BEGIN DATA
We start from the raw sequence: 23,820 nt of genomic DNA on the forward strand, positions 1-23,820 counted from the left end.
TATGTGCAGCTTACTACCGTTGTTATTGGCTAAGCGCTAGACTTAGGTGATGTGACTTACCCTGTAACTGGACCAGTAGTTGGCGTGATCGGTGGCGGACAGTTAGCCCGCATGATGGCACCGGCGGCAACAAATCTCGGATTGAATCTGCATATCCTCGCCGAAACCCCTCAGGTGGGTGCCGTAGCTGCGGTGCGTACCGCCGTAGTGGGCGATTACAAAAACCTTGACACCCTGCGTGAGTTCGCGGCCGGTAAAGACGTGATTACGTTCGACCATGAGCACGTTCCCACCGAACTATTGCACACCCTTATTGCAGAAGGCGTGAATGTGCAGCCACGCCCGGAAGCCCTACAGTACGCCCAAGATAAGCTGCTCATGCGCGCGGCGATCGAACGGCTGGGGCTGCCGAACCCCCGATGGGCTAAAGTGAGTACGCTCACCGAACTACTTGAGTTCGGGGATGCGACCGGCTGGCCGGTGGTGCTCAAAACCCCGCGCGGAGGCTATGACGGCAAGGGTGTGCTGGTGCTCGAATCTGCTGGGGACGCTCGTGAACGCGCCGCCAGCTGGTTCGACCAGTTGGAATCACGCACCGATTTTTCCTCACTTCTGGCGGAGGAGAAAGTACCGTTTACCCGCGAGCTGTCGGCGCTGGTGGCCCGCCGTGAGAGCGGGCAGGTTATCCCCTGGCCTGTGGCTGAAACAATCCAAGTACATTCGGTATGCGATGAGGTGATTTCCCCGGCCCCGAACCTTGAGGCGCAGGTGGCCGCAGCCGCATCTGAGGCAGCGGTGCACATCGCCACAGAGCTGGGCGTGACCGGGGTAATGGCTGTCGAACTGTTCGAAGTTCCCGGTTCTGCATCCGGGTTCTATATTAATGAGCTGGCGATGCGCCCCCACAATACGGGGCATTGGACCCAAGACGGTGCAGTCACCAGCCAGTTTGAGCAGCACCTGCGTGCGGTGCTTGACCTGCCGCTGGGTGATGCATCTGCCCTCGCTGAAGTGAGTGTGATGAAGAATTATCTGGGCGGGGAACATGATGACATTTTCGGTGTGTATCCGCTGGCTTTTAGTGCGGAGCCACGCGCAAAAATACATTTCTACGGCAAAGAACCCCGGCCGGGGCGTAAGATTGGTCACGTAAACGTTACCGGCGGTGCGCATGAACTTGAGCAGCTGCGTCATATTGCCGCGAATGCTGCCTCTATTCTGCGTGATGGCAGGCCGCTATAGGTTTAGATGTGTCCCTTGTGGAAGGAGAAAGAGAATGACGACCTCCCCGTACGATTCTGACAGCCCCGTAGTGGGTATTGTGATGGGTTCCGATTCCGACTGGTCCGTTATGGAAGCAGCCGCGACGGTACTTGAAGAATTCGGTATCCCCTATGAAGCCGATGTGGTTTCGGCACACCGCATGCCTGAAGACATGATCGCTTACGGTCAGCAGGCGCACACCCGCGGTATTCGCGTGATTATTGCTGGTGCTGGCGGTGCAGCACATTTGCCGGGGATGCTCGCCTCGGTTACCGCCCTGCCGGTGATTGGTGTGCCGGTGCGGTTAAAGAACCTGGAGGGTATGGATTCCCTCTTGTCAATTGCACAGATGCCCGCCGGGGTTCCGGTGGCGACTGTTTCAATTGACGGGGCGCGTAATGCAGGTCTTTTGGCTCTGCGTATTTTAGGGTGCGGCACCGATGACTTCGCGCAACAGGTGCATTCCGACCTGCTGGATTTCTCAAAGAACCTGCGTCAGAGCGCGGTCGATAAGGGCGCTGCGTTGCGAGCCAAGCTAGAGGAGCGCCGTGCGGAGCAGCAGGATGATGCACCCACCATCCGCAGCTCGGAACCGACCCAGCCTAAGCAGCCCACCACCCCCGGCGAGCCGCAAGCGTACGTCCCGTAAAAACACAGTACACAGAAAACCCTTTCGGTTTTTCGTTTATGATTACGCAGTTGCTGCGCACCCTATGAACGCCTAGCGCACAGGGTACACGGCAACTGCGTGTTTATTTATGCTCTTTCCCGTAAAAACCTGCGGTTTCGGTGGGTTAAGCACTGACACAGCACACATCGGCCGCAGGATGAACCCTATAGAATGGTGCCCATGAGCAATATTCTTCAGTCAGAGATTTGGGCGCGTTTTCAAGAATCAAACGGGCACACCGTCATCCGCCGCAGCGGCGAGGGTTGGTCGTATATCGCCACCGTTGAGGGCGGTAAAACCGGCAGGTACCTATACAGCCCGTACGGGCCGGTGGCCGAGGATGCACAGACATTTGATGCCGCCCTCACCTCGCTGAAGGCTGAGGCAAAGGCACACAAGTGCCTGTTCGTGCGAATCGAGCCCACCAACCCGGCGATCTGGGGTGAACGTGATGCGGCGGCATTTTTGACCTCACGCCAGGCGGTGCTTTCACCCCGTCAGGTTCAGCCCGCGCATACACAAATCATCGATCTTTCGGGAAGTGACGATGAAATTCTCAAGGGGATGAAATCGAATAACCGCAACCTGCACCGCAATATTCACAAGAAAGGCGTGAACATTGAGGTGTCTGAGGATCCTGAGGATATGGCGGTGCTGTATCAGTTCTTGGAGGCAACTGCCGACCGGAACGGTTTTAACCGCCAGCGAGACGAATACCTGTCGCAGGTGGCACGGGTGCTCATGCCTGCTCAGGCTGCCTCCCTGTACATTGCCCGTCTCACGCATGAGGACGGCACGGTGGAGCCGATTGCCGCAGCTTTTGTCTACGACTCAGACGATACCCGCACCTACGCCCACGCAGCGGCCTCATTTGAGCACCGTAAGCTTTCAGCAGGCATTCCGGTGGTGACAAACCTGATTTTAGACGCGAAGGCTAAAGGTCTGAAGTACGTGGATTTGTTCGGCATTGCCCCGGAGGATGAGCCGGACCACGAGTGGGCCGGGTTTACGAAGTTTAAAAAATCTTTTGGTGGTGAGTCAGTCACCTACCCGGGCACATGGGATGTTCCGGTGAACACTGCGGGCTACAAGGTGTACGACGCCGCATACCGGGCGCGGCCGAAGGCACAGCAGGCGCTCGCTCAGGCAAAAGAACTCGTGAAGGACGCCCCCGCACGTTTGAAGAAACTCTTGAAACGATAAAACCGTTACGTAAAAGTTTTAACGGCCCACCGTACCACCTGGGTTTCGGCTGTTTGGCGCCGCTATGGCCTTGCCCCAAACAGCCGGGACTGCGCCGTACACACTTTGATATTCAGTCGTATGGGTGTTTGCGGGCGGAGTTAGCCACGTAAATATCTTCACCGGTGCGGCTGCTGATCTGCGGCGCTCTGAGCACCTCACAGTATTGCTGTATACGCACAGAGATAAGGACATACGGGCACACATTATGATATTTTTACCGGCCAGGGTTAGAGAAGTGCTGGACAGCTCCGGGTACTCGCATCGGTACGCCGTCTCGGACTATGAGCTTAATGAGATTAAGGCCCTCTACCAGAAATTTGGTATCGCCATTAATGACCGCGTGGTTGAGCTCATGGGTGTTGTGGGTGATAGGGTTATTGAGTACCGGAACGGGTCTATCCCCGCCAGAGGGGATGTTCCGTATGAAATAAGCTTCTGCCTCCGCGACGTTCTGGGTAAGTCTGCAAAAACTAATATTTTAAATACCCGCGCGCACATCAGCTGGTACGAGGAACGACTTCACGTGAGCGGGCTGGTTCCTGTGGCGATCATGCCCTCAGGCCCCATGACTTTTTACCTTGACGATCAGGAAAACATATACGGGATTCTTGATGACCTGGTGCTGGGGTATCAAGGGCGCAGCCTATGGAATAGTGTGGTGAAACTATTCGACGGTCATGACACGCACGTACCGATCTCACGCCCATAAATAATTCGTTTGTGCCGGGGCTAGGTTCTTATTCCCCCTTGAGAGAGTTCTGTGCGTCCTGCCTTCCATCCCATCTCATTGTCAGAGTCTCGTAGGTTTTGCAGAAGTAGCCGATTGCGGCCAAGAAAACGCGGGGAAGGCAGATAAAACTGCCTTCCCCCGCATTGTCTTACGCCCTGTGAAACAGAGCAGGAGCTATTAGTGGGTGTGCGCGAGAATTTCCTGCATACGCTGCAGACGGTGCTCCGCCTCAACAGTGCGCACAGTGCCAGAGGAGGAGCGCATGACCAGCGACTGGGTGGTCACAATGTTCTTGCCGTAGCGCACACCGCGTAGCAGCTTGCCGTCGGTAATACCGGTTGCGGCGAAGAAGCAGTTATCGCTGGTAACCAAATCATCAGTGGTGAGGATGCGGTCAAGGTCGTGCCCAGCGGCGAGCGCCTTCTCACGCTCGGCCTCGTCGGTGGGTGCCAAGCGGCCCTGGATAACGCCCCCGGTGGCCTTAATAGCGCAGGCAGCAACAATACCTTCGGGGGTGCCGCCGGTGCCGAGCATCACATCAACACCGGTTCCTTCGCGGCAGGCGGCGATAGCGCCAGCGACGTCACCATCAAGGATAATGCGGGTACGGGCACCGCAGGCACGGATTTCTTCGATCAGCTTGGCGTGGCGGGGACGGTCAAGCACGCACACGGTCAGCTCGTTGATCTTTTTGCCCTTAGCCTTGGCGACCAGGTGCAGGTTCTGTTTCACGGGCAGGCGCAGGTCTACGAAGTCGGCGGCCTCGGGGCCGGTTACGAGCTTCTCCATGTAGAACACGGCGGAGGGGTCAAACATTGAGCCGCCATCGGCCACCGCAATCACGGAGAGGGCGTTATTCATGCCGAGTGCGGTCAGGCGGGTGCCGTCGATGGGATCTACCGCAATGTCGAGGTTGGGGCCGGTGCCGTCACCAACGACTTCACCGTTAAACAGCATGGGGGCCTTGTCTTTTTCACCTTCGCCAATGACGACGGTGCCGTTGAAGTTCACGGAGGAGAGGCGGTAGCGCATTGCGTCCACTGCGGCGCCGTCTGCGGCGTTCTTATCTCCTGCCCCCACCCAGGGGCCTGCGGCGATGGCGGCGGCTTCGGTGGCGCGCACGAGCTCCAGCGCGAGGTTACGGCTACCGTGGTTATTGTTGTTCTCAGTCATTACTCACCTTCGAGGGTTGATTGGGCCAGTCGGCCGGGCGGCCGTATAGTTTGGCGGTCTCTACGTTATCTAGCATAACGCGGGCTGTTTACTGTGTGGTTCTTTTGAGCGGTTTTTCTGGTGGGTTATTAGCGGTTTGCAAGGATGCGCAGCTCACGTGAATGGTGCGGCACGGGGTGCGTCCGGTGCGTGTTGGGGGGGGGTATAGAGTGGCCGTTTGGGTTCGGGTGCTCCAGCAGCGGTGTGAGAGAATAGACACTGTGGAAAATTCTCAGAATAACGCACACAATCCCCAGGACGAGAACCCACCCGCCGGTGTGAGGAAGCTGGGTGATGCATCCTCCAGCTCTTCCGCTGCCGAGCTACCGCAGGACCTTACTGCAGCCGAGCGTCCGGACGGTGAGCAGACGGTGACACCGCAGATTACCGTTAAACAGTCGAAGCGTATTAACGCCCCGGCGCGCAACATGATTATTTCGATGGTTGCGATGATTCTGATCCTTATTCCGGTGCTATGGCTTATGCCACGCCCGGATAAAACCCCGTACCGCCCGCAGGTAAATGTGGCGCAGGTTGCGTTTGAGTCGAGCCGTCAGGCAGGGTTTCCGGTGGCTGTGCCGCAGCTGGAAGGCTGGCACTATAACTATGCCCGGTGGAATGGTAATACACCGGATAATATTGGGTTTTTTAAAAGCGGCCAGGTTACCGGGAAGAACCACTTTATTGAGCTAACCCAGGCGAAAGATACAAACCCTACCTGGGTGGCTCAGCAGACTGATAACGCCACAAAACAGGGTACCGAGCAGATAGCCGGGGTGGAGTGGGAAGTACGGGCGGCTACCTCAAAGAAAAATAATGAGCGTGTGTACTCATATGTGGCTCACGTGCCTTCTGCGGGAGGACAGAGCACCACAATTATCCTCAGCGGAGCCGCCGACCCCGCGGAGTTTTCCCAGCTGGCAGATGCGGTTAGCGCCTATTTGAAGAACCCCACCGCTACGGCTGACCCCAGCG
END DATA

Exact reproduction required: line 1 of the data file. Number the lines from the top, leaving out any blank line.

We start from the raw sequence: 23,820 nt of genomic DNA on the forward strand, positions 1-23,820 counted from the left end.